should we always post photos of what we eat?
By Ron Cruz
In the age where a smart phone is fast becoming a food utensil, everyone can easily become a foodie, a critique, a connoisseur. So, inevitably food-whoring became a subculture of travel and social media: Taking pictures of what’s on the plate replaced the prayer before meals and the cyber generation claimed a responsibility to show the world what we are eating despite the fact that no one is asking for us to do so.
In the pre-social media world, people will only take pictures of food because:
- They work in the food industry (like chefs, stylist, writers, photographers).
- There’s a bug in the food and they want to have an evidence when they sue the restaurant.
Now people take pictures of food because:
- Uh, duh!
- Because you want to show-off and caption: Kaffir lime marinated partridge medallions on coconut reduction with artichoke puree, saffron couscous-quinoa sides, slow terra cotta baked cilantro, kumquat and kale chips drizzled with oil of olay and calamine aioli. #YUM #DuckFace #FoodPorn
Should we do this? The safe answer is “It depends on where you are.”
French culture. Their cuisine set a global benchmark in gastronomic standards, dining is deemed to be a serious affair and so some chefs do not like the idea of diners taking photos of the food. That’s understandable, because their culinary culture said so.
This culinary culture also said eating burger is a carnal sin, fast food is dismissed as a cultural taboo and don’t get them started with french fries because they will brush you off and they will deny the responsibility for it, ask for pommes frites.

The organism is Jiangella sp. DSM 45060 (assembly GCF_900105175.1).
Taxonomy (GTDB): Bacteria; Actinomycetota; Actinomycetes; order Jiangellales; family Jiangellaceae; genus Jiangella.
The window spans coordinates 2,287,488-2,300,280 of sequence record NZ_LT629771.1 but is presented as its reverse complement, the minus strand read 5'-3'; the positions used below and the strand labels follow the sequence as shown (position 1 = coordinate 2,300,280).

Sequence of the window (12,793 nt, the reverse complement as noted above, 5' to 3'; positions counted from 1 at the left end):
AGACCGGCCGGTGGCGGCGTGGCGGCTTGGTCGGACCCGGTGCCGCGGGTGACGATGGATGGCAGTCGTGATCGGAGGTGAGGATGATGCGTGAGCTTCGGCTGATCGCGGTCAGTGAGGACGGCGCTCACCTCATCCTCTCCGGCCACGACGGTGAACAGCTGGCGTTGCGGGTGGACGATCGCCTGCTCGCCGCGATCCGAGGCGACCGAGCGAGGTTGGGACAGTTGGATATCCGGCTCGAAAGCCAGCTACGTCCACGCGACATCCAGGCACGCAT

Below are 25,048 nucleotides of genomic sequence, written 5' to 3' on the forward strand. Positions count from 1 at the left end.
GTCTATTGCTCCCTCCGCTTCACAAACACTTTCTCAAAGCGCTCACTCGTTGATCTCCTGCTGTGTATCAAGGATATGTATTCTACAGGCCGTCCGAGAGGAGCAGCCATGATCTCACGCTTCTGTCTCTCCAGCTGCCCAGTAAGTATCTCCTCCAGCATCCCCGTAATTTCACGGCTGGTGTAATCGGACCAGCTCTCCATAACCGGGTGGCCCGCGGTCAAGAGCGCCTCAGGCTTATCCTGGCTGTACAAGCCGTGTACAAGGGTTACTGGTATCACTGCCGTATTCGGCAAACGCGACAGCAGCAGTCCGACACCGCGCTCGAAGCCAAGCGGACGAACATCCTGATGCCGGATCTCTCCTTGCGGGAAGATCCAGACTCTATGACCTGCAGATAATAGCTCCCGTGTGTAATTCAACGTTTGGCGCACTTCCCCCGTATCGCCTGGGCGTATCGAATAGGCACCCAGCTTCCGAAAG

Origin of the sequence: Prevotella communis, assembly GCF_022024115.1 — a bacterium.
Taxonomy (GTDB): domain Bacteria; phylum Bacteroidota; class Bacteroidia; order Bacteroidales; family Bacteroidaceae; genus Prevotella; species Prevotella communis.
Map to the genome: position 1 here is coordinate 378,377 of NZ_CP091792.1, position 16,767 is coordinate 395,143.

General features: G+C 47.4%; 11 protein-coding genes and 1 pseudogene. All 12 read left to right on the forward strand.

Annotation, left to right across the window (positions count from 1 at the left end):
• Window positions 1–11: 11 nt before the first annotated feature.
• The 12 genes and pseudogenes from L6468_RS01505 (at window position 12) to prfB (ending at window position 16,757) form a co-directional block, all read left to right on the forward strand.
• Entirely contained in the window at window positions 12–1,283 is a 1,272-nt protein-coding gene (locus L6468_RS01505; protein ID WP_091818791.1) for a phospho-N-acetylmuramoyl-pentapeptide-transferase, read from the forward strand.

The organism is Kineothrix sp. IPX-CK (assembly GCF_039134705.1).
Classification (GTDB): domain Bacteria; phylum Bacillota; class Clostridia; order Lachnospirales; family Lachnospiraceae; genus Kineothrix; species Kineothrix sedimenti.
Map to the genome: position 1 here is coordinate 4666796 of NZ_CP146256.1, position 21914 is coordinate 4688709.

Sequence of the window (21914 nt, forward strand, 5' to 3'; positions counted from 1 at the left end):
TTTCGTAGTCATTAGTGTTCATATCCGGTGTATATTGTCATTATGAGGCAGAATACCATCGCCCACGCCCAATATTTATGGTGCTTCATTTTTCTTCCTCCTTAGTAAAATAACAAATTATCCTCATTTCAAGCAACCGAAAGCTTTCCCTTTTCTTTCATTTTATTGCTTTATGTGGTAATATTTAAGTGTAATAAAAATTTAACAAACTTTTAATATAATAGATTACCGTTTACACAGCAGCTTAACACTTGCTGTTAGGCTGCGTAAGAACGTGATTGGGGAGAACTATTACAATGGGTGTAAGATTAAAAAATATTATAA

In a country where they can change the color of McDonald’s logo because the yellow and red are, well, too tacky for Champs Elysees, we could not help but abide or be ready for a Parisian wrath for dessert.
One should really make a dissertation on Chefs’ free publicity versus intellectual property in social media. A lot of renowned chefs are campaigning to stop taking pictures of their food, I think I understand why: (1) they are spoiling the novelty for other diners, (2) they somehow feel their intellectual property rights are violated and (3) it is painful for a chef to watch the perfectly cooked steak at 133°F medium rare go cold while the diner take several shots using her smartphone for her real-time blow-by-blow instagram posting.
I also understand the passion behind the hash tag, Food Porn. FINE! But don’t blame people for thinking of you humping the thanksgiving rotisserie turkey or when the bratwurst went missing.
I am not a sophisticated foodie, I just pretend I know the difference between hors d’oeuvre versus amuse bouche, and hummus vesus baba ghanoush. Half of the trick is just learning to pronounce it correctly. Anyway, nobody really cares if you know what a foie gras is, for as long as you know that there is a sad duck behind it, it is expensive and it tastes like isaw (grilled pork/chicken intestines), that’s fairly good enough.
So for non-experts/non-pros like me (and majority of us in instagram) the myopic eye of the general public is prying and asking the existential question of whether we should ALWAYS post photos of what we eat.
The correct answer is “Do whatever you feel like doing!” But my personal take on this is simple and I will say this without being judgmental:
Ruling-out the issue on meal etiquettes and cultural differences, try to ask yourself if the people around you are genuinely interested on what you had for lunch, if your answer is a resounding YES, then snap and post! But if you are just trying to sound sophisticated when you caption “I just had a Calenberger Pfannenschlag!” we will just hope it is not a sexually transmitted infection. And if your answer is NO, then save your battery, shut up and eat #BonAppetit.
Photo was taken with the chef’s permission. Obviously.